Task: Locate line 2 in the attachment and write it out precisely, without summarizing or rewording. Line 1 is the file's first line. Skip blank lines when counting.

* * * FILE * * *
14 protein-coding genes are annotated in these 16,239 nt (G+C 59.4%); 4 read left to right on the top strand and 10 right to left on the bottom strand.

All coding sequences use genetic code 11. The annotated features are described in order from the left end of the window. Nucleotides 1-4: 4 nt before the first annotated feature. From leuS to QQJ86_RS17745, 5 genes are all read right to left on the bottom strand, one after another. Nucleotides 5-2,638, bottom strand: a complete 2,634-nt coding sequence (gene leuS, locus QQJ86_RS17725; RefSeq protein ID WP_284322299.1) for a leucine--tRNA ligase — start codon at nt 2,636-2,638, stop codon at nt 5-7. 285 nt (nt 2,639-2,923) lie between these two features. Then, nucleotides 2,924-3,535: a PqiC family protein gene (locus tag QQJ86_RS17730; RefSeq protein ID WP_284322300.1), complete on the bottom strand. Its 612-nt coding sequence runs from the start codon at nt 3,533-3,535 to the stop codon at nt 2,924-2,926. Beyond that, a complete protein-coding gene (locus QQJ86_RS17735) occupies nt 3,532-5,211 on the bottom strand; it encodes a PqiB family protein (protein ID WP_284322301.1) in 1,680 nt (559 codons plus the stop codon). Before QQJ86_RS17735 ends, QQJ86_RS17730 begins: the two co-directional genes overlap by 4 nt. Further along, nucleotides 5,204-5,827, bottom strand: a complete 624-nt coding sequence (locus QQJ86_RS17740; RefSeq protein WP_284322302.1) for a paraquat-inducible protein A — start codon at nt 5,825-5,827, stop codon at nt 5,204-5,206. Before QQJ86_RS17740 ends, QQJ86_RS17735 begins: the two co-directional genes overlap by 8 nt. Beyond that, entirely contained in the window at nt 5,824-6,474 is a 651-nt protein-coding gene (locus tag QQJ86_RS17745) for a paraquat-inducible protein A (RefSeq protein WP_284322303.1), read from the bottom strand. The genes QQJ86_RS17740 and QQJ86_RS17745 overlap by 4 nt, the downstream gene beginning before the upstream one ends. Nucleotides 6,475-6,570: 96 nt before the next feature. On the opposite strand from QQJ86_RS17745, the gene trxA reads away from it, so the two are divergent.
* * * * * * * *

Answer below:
All coding sequences use genetic code 11. The annotated features are described in order from the left end of the window. Nucleotides 1-4: 4 nt before the first annotated feature. From leuS to QQJ86_RS17745, 5 genes are all read right to left on the bottom strand, one after another. Nucleotides 5-2,638, bottom strand: a complete 2,634-nt coding sequence (gene leuS, locus QQJ86_RS17725; RefSeq protein ID WP_284322299.1) for a leucine--tRNA ligase — start codon at nt 2,636-2,638, stop codon at nt 5-7. 285 nt (nt 2,639-2,923) lie between these two features. Then, nucleotides 2,924-3,535: a PqiC family protein gene (locus tag QQJ86_RS17730; RefSeq protein ID WP_284322300.1), complete on the bottom strand. Its 612-nt coding sequence runs from the start codon at nt 3,533-3,535 to the stop codon at nt 2,924-2,926. Beyond that, a complete protein-coding gene (locus QQJ86_RS17735) occupies nt 3,532-5,211 on the bottom strand; it encodes a PqiB family protein (protein ID WP_284322301.1) in 1,680 nt (559 codons plus the stop codon). Before QQJ86_RS17735 ends, QQJ86_RS17730 begins: the two co-directional genes overlap by 4 nt. Further along, nucleotides 5,204-5,827, bottom strand: a complete 624-nt coding sequence (locus QQJ86_RS17740; RefSeq protein WP_284322302.1) for a paraquat-inducible protein A — start codon at nt 5,825-5,827, stop codon at nt 5,204-5,206. Before QQJ86_RS17740 ends, QQJ86_RS17735 begins: the two co-directional genes overlap by 8 nt. Beyond that, entirely contained in the window at nt 5,824-6,474 is a 651-nt protein-coding gene (locus tag QQJ86_RS17745) for a paraquat-inducible protein A (RefSeq protein WP_284322303.1), read from the bottom strand. The genes QQJ86_RS17740 and QQJ86_RS17745 overlap by 4 nt, the downstream gene beginning before the upstream one ends. Nucleotides 6,475-6,570: 96 nt before the next feature. On the opposite strand from QQJ86_RS17745, the gene trxA reads away from it, so the two are divergent.